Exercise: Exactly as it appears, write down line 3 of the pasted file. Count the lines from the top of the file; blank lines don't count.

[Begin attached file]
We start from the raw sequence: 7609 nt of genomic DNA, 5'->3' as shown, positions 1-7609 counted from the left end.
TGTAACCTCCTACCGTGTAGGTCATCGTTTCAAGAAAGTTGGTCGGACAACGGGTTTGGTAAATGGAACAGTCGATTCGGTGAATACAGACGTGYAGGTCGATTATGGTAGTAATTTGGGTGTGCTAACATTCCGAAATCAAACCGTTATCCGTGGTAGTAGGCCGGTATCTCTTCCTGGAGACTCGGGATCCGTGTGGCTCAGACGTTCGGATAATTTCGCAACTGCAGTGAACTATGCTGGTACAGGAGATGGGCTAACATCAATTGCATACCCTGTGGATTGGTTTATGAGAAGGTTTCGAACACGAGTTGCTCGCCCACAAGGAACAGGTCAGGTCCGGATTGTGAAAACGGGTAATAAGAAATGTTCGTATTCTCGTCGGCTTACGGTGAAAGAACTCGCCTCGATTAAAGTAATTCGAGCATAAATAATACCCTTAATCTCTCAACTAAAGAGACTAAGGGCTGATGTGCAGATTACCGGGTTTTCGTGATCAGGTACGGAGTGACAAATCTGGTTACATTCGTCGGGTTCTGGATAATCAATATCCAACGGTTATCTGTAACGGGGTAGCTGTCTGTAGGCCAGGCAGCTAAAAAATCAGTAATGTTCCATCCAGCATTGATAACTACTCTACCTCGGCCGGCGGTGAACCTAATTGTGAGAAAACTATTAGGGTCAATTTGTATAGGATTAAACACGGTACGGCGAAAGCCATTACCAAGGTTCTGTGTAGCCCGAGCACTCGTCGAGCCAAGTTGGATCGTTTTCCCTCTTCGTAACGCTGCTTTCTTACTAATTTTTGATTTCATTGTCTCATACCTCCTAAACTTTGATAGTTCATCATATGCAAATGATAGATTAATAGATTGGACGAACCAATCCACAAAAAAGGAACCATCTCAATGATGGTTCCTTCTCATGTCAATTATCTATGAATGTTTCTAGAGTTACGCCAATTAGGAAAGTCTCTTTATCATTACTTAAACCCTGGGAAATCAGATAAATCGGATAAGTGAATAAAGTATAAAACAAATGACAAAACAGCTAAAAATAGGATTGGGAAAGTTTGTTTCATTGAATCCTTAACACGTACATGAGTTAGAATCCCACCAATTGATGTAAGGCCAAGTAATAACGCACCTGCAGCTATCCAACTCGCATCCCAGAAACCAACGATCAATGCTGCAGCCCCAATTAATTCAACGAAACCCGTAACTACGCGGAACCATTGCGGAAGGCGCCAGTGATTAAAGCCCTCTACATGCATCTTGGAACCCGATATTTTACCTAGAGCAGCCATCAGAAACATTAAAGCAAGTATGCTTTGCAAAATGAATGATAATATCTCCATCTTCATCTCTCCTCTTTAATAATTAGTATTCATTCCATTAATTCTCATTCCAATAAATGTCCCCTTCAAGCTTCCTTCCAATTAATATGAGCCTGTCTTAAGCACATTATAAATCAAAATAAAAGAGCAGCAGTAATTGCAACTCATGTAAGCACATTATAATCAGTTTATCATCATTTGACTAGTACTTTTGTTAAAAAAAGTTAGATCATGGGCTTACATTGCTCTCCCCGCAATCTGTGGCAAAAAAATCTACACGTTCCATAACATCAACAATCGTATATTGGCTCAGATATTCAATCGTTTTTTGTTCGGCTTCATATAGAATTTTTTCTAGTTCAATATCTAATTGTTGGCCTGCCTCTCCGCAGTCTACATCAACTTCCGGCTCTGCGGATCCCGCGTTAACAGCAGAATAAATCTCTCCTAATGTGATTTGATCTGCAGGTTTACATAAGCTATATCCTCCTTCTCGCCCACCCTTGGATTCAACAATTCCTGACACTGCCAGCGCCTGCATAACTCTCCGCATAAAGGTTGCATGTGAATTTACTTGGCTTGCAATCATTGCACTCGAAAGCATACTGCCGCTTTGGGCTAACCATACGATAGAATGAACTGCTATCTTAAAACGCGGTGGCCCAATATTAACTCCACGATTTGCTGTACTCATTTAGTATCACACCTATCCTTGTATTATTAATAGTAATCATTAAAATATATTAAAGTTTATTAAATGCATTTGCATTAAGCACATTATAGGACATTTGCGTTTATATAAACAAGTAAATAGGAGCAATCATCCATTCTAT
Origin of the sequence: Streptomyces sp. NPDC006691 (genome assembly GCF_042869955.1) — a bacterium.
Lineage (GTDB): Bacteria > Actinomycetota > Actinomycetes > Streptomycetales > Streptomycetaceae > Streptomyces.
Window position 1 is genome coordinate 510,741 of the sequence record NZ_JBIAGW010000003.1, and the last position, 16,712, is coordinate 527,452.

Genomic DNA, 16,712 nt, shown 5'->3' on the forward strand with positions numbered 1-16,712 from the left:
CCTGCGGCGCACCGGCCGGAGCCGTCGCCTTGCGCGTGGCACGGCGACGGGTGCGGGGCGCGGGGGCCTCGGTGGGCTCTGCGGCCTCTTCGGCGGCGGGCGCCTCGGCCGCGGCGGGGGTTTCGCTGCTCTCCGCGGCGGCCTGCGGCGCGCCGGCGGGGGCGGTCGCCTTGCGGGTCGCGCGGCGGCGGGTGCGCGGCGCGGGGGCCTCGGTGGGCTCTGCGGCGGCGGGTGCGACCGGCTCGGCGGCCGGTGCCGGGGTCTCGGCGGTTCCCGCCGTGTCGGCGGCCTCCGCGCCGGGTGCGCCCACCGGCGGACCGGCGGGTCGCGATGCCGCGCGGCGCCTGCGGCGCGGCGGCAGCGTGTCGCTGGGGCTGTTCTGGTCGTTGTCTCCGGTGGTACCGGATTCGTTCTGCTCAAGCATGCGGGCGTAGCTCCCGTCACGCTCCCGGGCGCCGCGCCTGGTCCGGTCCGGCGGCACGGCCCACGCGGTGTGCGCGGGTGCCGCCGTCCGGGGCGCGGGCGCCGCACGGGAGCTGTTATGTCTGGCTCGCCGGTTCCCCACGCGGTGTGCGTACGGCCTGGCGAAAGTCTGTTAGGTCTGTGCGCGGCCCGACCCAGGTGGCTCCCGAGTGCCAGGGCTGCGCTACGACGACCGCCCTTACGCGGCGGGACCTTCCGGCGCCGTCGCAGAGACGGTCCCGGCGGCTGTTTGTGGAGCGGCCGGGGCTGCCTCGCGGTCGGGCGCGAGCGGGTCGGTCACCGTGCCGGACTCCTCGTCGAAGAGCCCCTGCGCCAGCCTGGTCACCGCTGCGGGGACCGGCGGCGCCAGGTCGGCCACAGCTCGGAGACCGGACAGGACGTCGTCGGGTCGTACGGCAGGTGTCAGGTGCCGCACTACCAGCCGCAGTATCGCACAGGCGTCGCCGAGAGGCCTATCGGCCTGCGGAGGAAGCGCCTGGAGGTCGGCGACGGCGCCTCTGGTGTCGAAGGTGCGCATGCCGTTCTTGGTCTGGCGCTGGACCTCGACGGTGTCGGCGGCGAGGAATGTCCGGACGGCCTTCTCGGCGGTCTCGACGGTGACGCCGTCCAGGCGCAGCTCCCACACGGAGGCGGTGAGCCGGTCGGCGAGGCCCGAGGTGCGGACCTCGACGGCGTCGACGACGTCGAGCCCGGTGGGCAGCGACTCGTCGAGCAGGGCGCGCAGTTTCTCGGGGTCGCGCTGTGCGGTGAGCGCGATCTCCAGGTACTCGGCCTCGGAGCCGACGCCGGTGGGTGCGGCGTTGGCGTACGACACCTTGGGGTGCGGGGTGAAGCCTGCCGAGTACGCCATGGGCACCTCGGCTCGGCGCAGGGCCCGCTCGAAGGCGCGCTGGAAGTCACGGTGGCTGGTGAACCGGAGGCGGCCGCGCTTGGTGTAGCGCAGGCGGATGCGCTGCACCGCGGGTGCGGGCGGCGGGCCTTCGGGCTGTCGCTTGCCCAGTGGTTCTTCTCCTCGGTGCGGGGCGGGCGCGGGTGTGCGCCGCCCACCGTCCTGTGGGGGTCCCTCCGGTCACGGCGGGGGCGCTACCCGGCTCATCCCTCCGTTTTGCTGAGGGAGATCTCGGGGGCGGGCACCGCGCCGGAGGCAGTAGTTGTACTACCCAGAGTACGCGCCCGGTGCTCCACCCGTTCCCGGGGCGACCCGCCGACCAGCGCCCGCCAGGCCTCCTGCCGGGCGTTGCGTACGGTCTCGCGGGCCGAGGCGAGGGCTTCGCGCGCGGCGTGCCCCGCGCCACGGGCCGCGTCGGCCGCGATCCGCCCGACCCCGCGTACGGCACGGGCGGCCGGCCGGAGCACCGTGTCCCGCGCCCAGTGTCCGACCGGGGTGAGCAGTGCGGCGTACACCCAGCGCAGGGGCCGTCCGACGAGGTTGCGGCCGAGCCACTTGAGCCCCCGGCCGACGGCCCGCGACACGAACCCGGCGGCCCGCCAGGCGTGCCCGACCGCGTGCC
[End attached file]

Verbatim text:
Origin of the sequence: Streptomyces sp. NPDC006691 (genome assembly GCF_042869955.1) — a bacterium.